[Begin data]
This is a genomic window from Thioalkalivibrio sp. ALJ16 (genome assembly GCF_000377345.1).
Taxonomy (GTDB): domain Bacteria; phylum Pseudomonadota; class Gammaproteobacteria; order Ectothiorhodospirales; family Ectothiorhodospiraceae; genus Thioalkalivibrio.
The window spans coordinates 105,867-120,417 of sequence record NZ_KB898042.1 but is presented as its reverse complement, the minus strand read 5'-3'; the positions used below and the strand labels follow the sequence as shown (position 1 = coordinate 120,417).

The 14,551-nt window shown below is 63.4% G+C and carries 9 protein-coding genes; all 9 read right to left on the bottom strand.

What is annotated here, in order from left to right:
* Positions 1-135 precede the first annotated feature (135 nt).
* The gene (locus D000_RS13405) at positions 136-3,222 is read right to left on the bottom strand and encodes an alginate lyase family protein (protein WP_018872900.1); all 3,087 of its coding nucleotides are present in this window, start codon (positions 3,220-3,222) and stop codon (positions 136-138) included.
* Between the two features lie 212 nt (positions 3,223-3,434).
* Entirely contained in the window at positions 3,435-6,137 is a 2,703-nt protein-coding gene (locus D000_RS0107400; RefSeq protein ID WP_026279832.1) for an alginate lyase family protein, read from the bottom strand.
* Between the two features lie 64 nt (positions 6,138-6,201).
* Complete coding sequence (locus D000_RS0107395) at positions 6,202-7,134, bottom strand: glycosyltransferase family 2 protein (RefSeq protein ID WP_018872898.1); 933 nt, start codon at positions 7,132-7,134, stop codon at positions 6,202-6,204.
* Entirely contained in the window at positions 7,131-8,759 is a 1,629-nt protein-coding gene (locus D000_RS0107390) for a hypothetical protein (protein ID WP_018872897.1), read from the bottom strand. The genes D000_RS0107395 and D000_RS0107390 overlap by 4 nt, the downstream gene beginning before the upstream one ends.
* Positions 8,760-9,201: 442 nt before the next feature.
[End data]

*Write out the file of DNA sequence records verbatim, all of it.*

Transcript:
This is a genomic window from Thioalkalivibrio sp. ALJ16 (genome assembly GCF_000377345.1).
Taxonomy (GTDB): domain Bacteria; phylum Pseudomonadota; class Gammaproteobacteria; order Ectothiorhodospirales; family Ectothiorhodospiraceae; genus Thioalkalivibrio.
The window spans coordinates 105,867-120,417 of sequence record NZ_KB898042.1 but is presented as its reverse complement, the minus strand read 5'-3'; the positions used below and the strand labels follow the sequence as shown (position 1 = coordinate 120,417).

The 14,551-nt window shown below is 63.4% G+C and carries 9 protein-coding genes; all 9 read right to left on the bottom strand.

What is annotated here, in order from left to right:
* Positions 1-135 precede the first annotated feature (135 nt).
* The gene (locus D000_RS13405) at positions 136-3,222 is read right to left on the bottom strand and encodes an alginate lyase family protein (protein WP_018872900.1); all 3,087 of its coding nucleotides are present in this window, start codon (positions 3,220-3,222) and stop codon (positions 136-138) included.
* Between the two features lie 212 nt (positions 3,223-3,434).
* Entirely contained in the window at positions 3,435-6,137 is a 2,703-nt protein-coding gene (locus D000_RS0107400; RefSeq protein ID WP_026279832.1) for an alginate lyase family protein, read from the bottom strand.
* Between the two features lie 64 nt (positions 6,138-6,201).
* Complete coding sequence (locus D000_RS0107395) at positions 6,202-7,134, bottom strand: glycosyltransferase family 2 protein (RefSeq protein ID WP_018872898.1); 933 nt, start codon at positions 7,132-7,134, stop codon at positions 6,202-6,204.
* Entirely contained in the window at positions 7,131-8,759 is a 1,629-nt protein-coding gene (locus D000_RS0107390) for a hypothetical protein (protein ID WP_018872897.1), read from the bottom strand. The genes D000_RS0107395 and D000_RS0107390 overlap by 4 nt, the downstream gene beginning before the upstream one ends.
* Positions 8,760-9,201: 442 nt before the next feature.